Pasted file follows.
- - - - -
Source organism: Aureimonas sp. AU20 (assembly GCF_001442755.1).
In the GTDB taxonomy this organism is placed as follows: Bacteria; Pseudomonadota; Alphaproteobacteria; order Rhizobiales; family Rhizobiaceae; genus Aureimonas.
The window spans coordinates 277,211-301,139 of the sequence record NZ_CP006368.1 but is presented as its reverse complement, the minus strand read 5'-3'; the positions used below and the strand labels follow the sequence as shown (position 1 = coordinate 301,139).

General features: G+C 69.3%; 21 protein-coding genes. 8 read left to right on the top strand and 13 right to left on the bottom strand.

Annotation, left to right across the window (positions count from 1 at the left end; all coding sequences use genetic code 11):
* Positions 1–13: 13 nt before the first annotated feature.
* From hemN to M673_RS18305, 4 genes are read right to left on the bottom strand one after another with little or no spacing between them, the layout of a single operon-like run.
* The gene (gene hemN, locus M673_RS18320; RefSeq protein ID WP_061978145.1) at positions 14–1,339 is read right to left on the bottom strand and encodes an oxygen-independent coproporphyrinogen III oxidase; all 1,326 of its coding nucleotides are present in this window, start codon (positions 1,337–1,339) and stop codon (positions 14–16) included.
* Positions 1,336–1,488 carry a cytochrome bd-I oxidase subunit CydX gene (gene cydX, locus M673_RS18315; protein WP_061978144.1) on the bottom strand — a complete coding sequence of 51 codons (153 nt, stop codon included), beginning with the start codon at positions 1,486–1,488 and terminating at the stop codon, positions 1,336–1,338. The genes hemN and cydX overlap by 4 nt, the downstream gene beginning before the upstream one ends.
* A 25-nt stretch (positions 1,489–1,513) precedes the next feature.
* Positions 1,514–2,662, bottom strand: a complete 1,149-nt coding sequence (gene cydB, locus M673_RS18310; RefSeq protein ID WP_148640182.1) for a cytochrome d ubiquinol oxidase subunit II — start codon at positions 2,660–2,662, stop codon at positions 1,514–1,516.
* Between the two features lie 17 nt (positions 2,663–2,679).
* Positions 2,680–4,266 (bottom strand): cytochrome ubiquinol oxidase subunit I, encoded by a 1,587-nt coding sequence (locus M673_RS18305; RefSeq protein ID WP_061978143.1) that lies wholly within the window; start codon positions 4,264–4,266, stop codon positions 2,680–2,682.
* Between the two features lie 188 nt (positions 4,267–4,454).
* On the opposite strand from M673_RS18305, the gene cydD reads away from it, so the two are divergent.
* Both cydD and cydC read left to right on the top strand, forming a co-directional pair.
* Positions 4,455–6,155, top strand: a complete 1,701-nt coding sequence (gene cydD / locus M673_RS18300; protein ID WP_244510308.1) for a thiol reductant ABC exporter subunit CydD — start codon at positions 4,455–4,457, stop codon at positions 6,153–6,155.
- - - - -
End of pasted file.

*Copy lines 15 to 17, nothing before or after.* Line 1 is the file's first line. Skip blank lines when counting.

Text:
* On the opposite strand from M673_RS18305, the gene cydD reads away from it, so the two are divergent.
* Both cydD and cydC read left to right on the top strand, forming a co-directional pair.
* Positions 4,455–6,155, top strand: a complete 1,701-nt coding sequence (gene cydD / locus M673_RS18300; protein ID WP_244510308.1) for a thiol reductant ABC exporter subunit CydD — start codon at positions 4,455–4,457, stop codon at positions 6,153–6,155.